'Czech' for gayness raises alarm
Report condemns Czech Republic's practice of testing homosexual asylum seekers for arousal
PRAGUE — The Czech Republic defended its "testing" of the homosexuality of gay asylum seekers Wednesday after the European Union's leading human rights agency condemned it for the controversial practice.
The "phallometric testing" is only conducted after the asylum seekers have consented and when it is not possible to verify a person's sexual orientation through other means, said Czech Interior Ministry spokesman Pavel Novak, according to news reports. It has been used in fewer than 10 asylum cases, he said.
The test, which is performed by a sexologist, consists of showing the homosexual asylum seeker heterosexual pornography while measuring his "physical reaction," according to the report by the EU Agency for Fundamental Rights.
It is performed when the authorities doubt the credibility of men who are seeking asylum in the Czech Republic because they would be persecuted for their sexual orientation in their home country.
(Ironically, as GlobalPost has reported, most of the actors in Prague’s booming gay porn industry are heterosexual)
"We're talking about quite an intrusive examination, which can interfere with a person's psychological integrity, and also with the core of a person's intimacy, which is likely to raise feelings of shame," said Matteo Bonini-Baraldi, the author of the 68-page report, which examines discrimination on the basis of sexual orientation in all 27 EU member states.
"Let's not forget that asylum seekers come from countries of origin where homosexuality, or a gay identity, is also already strongly stigmatized, both by society and by law," he added.
Martin Rozumek, the director of Czech NGO Organization for Aid to Refugees, said in the last two years his organization has acted as a legal representative to three people — two men and a woman — in their bid to avoid the phallometric testing. All three underwent the testing in the end, and were granted asylum. He said that they all refused to take legal action against the authorities for fear that they would be denied asylum.
"The two men, yes, they felt ashamed. They felt ashamed. It goes too much into their privacy, and, in addition, both of them were Muslim. Both were from Iran," he said.
He added that both had been convicted of "perverse activity" in Iran — a country whose president, Mahmoud Ahmadinejad, has claimed does not have any homosexuals at all — and had police reports from the convictions to show to authorities as proof of their homosexuality. They were still, however, asked to undergo the test.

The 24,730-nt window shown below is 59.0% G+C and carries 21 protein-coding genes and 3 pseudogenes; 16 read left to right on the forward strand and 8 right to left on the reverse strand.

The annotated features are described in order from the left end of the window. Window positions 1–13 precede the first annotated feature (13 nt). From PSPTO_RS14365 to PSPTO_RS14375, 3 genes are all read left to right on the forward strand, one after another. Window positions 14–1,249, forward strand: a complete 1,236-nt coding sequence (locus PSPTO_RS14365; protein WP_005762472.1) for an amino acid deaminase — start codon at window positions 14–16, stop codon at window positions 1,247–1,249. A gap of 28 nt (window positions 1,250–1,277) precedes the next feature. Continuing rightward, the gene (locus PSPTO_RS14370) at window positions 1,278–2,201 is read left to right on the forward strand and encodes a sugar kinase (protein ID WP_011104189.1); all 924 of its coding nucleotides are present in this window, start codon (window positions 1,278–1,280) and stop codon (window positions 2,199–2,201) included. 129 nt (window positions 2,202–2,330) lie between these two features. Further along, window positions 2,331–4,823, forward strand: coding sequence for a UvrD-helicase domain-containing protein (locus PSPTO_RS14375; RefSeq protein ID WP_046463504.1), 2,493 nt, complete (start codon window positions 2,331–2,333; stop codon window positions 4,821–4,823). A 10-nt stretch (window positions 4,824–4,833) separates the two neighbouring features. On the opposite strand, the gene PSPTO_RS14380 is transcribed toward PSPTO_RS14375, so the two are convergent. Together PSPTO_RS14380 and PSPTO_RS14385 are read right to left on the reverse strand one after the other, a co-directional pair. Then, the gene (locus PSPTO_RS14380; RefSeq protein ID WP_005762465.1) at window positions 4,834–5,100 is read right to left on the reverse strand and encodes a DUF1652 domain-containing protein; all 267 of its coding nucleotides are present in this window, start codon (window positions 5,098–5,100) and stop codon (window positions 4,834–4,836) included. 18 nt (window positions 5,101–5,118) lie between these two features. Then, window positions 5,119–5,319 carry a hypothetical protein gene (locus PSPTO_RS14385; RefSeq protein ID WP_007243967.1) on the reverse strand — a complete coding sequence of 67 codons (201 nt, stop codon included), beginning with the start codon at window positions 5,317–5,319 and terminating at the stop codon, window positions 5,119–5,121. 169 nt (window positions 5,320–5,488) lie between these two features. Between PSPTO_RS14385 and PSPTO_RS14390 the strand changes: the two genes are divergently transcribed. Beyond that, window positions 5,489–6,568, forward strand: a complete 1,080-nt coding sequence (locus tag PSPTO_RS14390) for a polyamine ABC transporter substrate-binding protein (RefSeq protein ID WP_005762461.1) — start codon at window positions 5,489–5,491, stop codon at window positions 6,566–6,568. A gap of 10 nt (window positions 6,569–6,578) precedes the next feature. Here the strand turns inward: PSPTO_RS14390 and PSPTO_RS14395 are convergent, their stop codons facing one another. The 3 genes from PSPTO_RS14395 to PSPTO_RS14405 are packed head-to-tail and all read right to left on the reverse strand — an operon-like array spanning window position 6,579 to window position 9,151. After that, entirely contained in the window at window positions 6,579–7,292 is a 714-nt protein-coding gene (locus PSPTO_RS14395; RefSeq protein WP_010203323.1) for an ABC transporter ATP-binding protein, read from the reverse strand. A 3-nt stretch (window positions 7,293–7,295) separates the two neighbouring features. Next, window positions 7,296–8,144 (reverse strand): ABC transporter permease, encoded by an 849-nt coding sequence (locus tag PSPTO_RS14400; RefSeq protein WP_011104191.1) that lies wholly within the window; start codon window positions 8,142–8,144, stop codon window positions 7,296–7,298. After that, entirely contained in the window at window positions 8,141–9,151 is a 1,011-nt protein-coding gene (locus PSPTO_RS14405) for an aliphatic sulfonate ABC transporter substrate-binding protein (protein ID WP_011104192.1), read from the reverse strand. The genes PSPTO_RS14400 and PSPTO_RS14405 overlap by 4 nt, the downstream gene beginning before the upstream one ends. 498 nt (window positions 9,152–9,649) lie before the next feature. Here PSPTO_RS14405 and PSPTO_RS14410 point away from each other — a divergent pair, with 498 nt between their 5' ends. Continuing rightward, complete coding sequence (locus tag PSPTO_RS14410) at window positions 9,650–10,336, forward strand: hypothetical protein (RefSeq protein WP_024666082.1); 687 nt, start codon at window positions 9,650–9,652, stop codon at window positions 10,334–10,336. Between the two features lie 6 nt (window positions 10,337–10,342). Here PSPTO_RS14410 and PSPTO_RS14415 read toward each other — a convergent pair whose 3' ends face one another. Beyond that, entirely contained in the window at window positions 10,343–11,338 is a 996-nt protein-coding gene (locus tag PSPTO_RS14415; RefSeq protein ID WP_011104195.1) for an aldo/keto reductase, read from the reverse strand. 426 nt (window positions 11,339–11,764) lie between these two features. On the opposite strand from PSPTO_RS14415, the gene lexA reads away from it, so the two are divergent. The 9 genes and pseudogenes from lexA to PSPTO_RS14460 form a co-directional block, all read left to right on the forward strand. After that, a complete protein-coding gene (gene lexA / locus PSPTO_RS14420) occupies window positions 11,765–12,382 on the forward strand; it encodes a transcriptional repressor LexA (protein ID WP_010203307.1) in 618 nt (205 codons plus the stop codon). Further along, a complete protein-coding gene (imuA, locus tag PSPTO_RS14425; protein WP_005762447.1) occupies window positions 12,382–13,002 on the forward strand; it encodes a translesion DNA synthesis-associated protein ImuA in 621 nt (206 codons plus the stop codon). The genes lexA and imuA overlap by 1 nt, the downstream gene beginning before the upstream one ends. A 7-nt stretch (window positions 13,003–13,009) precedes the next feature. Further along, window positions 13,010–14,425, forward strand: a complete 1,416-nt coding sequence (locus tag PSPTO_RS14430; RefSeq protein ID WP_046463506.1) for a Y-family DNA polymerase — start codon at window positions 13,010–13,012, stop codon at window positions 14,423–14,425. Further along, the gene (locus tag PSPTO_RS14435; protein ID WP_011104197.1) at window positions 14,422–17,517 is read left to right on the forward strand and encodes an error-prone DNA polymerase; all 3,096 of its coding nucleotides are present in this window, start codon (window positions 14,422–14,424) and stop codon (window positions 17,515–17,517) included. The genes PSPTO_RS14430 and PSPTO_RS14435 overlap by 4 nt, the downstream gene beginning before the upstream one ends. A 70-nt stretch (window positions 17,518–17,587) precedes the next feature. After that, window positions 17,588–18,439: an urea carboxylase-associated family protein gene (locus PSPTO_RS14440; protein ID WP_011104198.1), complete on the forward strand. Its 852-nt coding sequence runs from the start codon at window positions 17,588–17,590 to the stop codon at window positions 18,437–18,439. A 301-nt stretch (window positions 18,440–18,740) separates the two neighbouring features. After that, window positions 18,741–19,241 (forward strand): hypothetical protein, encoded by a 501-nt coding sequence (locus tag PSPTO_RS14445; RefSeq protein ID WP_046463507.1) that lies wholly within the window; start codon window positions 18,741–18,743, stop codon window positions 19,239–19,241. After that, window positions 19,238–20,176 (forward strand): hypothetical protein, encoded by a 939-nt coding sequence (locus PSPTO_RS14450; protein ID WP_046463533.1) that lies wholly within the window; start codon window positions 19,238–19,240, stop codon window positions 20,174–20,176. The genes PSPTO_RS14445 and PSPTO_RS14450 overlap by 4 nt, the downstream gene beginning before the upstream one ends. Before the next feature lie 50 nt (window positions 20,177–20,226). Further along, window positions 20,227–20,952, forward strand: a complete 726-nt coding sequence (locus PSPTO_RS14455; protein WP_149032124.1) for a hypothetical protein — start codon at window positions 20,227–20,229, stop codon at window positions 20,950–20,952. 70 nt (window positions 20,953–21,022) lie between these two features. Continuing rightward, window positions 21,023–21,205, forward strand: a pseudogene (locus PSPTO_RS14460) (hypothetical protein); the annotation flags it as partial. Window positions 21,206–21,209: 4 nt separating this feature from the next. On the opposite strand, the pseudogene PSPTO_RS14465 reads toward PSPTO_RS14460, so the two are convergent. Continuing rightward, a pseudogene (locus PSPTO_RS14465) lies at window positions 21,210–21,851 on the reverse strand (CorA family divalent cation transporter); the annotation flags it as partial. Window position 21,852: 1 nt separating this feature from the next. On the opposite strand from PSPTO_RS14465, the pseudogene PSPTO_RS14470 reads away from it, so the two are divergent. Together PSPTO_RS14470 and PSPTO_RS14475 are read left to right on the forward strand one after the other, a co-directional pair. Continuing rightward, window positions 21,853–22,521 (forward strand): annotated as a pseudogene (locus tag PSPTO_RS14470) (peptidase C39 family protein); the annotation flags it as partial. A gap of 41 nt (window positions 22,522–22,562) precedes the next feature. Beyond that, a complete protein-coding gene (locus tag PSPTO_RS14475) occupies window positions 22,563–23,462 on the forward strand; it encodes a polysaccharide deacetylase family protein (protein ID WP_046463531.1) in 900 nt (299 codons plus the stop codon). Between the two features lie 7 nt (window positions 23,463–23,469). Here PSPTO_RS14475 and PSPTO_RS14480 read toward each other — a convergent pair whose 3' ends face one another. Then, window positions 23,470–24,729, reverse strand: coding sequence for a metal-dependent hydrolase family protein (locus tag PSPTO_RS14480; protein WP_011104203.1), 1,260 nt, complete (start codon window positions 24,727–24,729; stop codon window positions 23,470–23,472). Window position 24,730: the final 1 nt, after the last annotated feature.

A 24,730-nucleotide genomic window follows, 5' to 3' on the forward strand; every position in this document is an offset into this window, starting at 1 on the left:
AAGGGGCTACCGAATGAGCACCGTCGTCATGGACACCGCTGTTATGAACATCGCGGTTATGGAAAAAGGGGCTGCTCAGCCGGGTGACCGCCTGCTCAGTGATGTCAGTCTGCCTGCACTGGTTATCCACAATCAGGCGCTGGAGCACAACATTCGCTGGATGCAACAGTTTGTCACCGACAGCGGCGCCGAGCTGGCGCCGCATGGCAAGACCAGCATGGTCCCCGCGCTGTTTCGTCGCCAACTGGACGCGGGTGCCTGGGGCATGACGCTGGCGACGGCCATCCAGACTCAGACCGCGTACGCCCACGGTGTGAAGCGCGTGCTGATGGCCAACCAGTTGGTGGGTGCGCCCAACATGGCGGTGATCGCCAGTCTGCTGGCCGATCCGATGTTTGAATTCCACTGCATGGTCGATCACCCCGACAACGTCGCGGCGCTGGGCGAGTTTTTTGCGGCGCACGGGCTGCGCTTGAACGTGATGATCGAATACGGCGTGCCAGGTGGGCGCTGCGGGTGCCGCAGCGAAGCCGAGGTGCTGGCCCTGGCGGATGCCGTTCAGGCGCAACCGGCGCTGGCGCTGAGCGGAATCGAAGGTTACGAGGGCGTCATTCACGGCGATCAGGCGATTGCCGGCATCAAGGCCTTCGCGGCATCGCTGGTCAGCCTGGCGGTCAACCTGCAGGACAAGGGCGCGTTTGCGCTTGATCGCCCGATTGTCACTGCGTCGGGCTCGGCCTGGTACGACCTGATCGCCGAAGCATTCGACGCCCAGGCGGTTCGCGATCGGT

"Where the claim to asylum or to subsidiary protection will be rejected unless some consent is given, the notion of free consent becomes meaningless," Bonini-Baraldi wrote in the report.
The Czech Republic is the only EU member-state discovered to use phallometric testing. The practice was brought to light when a German court refused to refer the case of a gay Iranian asylum seeker to Czech authorities based on the possible use of the testing.
In the report, Bonini-Baraldi raised the question of whether the testing violates the European Court of Human Rights' prohibition of torture and inhumane or degrading treatment. He defines degrading as arousing in its victims "feelings of fear, anguish and inferiority capable of humiliating and debasing them and possibly breaking their physical or moral resistance."
"Even if there is not physical pain, still the intrusion into a most intimate, personal sphere could be quite problematic," he said.
Regardless of whether the state's use of the test on asylum seekers violates their fundamental rights, an academic who has used it said it is not a reliable way to determine the subject's sexual orientation.
Ivo Prochazka, a sexologist at the Institute of Sexology in Prague, dismissed the Czech authorities' use of the test as "irrational."
"Sometimes it can be reliable but sometimes not," he said. "Each result can be very different and it must be compared with a sexual examination. It cannot be done independently."
He said that people generally have some sexual arousal to any nude image, regardless of whether they are actually sexually attracted to the person in the image. He said the key to accurate testing is comparing the amount a person is aroused to their own gender as compared to the opposite sex. The phallometric testing machine, which is attached to a man's genitals, measures small erectile changes to determine the man's level of sexual arousal.
He added that if a person is under psychological pressure or stress the test is only about 40 percent accurate. Even if it is performed in a comfortable environment it is only about 70 percent accurate, he said, which is why it can't be considered a conclusive method of determining sexual orientation.
He said that in his practice he occasionally uses phallometric testing to aid sexually-confused individuals in understanding their gender preference, and the test is also occasionally used in court cases to determine pedophilia or sexual aggression.
He added that in his practice he primarily uses visual stimuli of naked men or women, and would only progress to images of people having sexual intercourse if the initial images were not producing results. "Nothing erotic," he said.